by: John Caddell
Collaboration is in. The WSJ Business Insight article "Leading From Below" states, "at most companies, senior managers are increasingly hamstrung by the demand from investors and analysts for immediate results"--requiring middle managers to provide leadership at the company level. Other scholars say dissent in the workplace is to be encouraged. The democratic organization is gaining traction.
You would think that we've passed into a new phase of corporate management--leadership by collective. Yet a couple of authors have recently reasserted the importance of individual vision and leadership in business.
In "The Opposable Mind," Roger Martin celebrates the unique capability of individual innovators. Martin writes, "the most common failing of conventional thinking is the tendency to lose sight of the whole decision. It may be easier to dole out pieces of a decision to various corporate functions, but that ensures that no one will take a holistic view of a particular problem." (p.46)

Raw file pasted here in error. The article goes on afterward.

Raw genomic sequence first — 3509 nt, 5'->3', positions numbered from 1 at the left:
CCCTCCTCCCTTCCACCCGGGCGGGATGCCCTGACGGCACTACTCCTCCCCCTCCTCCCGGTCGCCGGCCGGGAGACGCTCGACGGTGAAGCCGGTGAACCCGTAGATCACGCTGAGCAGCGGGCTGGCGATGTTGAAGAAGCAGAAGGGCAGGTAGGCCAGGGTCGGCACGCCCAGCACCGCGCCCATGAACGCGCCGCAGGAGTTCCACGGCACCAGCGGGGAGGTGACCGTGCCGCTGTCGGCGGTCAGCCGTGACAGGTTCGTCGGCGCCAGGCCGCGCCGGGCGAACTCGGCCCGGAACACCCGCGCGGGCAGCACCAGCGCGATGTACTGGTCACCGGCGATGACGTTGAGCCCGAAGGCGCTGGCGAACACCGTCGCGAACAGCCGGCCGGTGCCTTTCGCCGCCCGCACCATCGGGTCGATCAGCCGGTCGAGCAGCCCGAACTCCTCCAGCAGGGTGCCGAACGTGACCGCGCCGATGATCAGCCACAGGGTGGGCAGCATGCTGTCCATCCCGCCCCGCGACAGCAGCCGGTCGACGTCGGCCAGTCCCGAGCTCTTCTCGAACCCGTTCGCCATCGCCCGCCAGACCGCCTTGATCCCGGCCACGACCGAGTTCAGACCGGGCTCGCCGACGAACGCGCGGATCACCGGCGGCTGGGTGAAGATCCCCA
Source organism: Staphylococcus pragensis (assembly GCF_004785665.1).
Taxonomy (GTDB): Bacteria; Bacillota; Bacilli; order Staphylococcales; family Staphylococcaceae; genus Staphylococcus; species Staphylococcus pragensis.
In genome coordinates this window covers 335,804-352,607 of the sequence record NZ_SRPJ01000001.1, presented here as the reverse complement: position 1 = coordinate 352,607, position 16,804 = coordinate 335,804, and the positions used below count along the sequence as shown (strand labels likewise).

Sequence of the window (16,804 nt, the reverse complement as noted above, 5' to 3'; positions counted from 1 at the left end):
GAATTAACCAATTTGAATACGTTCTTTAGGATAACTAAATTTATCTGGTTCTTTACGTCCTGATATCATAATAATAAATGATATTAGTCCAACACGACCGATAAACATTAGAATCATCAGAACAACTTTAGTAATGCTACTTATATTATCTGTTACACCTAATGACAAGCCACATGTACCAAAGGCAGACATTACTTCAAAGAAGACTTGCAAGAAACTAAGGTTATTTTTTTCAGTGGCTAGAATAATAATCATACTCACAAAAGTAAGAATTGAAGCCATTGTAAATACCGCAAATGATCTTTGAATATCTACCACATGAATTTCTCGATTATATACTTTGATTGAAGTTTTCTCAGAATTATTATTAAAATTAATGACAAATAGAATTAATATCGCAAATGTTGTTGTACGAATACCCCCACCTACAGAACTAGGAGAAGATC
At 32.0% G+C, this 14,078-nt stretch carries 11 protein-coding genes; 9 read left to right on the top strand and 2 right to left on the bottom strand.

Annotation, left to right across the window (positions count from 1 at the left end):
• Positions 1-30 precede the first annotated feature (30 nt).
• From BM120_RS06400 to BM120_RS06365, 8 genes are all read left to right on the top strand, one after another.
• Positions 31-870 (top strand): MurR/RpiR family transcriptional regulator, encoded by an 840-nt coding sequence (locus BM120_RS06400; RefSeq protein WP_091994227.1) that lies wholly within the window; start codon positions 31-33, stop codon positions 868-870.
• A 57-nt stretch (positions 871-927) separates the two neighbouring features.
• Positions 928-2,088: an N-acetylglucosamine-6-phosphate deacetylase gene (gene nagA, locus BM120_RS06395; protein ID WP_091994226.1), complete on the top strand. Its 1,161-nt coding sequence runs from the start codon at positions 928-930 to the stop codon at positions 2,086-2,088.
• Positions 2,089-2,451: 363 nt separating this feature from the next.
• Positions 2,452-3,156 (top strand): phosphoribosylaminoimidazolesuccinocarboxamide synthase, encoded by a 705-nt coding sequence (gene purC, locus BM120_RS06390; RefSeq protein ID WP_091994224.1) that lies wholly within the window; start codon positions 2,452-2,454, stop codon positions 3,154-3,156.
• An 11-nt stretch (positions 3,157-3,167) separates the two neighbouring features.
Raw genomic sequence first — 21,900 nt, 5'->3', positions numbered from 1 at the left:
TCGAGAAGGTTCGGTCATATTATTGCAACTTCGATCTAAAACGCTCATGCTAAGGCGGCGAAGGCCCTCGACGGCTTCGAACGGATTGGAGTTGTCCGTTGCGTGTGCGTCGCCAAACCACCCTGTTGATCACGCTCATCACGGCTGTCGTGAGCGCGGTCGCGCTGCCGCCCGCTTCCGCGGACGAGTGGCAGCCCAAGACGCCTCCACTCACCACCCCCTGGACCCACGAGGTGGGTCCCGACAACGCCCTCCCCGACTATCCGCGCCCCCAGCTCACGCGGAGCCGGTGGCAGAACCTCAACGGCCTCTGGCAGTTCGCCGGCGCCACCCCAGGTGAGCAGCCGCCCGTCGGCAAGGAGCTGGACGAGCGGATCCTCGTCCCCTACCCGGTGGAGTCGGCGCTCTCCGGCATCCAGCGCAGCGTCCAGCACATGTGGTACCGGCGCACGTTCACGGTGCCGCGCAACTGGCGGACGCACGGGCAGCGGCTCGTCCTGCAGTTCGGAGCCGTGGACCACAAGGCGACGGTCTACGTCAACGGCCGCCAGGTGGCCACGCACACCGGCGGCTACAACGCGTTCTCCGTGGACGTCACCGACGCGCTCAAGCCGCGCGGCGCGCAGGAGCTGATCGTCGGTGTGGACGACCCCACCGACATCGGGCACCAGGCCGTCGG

And, in the January Harvard Business Review, Cynthia Montgomery of Harvard Business School states that we should be "Putting Leadership Back Into Strategy" (link - $$). Writes Montgomery:
The need to create and recreate reasons for a company's continued existence sets the strategist apart from every other individual in the company.
Throughout her paper, Montgomery underlines the need not to delegate strategy, but to make it the most important task of the CEO. Strategy-making by committee? Not in Montgomery's view.
So which approach is correct? I'm stumped. Perhaps the artful company balances a strong, visionary leader with the tools and techniques of collaboration, somehow combining the coherence of a single vision and the power of the masses and the "wisdom of crowds."
No wonder there are so few brilliant companies out there.
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